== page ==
Twenty photographs from a body of work entitled “Urban Entomology”

Insects in general, and butterflies and moths in particular, are beautiful wonders of nature whose very existence is threatened by humans.

Especially in cities such as San Francisco and suburbia such as Silicon Valley in California, USA, we rarely see these wonderful creatures in nature any longer as we have “paved paradise” with urban sprawl that has virtually eliminated their habitats.

Even in what remains of surrounding agricultural areas and open spaces such as golf courses and parks, we use pesticides to kill what are perceived to be noxious insects, but these toxins kill beneficial insects such as bees and butterflies as well.

As butterflies are so sensitive to toxins, they are a good indicator of the state of our environment. Perhaps we should take heed that it is not only the butterflies that we are poisoning by interfering with Mother Nature.

The only butterflies and beautiful insects we see now seem to be mounted specimens in museums. The images presented here are from my body of work entitled “Urban Entomology.” I have photographed scientific specimen butterflies, moths and other insects against a background of urban debris and other evidence of man’s presence to emphasize the strange juxtaposition of beauty and destruction and the fact that sometimes, it’s difficult to tell them apart.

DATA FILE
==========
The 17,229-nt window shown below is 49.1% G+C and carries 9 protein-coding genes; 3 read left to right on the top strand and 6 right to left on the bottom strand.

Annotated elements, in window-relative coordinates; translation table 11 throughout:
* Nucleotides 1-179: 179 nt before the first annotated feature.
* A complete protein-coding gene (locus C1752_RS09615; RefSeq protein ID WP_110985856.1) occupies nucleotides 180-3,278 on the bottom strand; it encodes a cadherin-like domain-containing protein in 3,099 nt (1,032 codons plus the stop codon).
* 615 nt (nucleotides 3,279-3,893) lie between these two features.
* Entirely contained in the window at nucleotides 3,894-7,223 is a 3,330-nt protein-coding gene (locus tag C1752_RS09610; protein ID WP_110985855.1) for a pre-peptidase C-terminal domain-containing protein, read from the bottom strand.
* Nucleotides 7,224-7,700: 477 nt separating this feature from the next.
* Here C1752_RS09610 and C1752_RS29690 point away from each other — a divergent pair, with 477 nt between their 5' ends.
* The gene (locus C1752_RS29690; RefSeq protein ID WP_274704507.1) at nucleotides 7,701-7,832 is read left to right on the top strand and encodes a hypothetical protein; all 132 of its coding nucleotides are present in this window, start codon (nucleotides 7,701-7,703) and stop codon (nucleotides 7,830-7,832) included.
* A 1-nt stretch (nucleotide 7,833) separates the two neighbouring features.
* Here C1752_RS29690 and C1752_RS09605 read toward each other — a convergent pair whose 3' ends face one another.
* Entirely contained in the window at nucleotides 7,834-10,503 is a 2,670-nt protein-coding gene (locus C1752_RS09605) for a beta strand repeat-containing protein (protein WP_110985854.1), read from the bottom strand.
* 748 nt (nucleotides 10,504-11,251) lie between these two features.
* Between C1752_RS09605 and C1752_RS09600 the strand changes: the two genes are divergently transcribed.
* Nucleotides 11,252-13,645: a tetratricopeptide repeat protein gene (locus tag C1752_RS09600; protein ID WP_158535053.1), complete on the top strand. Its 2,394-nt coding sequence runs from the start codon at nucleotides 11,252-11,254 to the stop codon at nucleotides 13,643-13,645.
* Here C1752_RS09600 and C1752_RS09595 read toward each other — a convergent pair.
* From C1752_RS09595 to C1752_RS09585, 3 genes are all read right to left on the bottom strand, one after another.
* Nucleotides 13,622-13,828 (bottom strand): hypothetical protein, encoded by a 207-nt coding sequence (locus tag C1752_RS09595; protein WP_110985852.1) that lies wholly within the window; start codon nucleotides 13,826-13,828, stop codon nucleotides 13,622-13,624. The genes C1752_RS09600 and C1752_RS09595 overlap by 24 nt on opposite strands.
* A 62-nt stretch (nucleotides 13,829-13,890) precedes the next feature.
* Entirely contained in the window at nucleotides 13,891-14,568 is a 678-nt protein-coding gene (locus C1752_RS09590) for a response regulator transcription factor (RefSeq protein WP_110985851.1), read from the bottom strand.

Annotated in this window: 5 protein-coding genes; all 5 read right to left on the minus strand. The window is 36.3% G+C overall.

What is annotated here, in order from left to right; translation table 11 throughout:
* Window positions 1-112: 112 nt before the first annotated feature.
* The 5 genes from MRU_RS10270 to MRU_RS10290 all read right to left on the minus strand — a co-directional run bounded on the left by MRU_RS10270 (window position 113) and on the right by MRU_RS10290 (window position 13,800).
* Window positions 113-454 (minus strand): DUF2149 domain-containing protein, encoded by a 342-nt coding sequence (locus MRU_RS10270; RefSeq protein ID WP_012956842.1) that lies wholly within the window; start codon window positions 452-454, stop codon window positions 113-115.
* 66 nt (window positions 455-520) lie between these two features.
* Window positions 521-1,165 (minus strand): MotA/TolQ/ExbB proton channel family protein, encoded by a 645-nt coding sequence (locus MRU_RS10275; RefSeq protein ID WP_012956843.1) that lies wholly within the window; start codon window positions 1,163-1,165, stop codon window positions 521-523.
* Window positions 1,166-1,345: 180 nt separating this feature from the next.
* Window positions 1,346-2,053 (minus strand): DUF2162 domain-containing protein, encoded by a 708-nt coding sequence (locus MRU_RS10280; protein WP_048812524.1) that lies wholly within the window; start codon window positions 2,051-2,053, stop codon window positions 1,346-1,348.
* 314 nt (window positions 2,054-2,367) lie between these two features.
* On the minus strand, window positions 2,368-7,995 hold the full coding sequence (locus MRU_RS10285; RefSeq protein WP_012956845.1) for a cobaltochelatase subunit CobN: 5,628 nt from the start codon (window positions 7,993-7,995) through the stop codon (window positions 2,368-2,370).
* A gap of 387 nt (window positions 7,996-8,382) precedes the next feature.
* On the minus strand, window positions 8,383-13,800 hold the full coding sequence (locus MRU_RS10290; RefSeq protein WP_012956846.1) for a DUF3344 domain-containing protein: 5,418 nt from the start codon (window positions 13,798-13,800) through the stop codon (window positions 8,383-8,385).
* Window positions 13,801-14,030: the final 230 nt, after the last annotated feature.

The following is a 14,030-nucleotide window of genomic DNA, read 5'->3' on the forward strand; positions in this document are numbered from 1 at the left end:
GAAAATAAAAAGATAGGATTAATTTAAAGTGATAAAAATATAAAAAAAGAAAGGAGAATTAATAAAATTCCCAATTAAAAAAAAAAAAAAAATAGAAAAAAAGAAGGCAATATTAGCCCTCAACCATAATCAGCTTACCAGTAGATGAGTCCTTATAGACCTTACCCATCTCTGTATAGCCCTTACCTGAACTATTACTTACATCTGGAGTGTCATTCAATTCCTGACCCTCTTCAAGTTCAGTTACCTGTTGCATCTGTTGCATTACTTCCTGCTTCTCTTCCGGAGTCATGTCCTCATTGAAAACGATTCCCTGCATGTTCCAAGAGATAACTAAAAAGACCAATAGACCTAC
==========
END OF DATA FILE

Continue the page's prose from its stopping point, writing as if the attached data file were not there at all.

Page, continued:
I used scientific knowledge that the eye focuses on the foreground while the background appears to be less focused to make the butterflies, moths and insects in my photographs appear to be real insects sitting on top of my photographs of urban debris. To do this, I pinned real specimen butterflies, moths and insects to my background photographs and re-photographed using the latest highly specialized equipment and computers at Trillium Press, a fine art press in Brisbane, California. This enabled me to photograph the butterflies, moths and insects in extraordinarily sharp focus where every hair and detail is distinctly seen on top of slightly less focused background images thereby making the butterflies, moths and insects appear to be real 3-dimensional specimens. The resulting large-scale (28” x 28”) exhibition pigment prints on Somerset watercolor paper are framed in museum-style shadowbox frames (33” x 33”) to archival museum standards not only to make them appear to have real 3-dimensional specimens in them, but also to further emphasize the point that, more and more, we’ll only see these wonderful miracles of nature in museums.

Brisbane, where Trillium Press is located, is close to San Bruno Mountain, one of the last remaining butterfly habitats in the San Francisco Bay Area and the subject of much animosity between developers and environmentalists. However, the problem is not an isolated one. The universal dilemma is that these beautiful wonders of nature are threatened almost everywhere technology is improving life for man around the world. My work seeks to remind people of this delicate balance between preservation and progress.

D. Cichon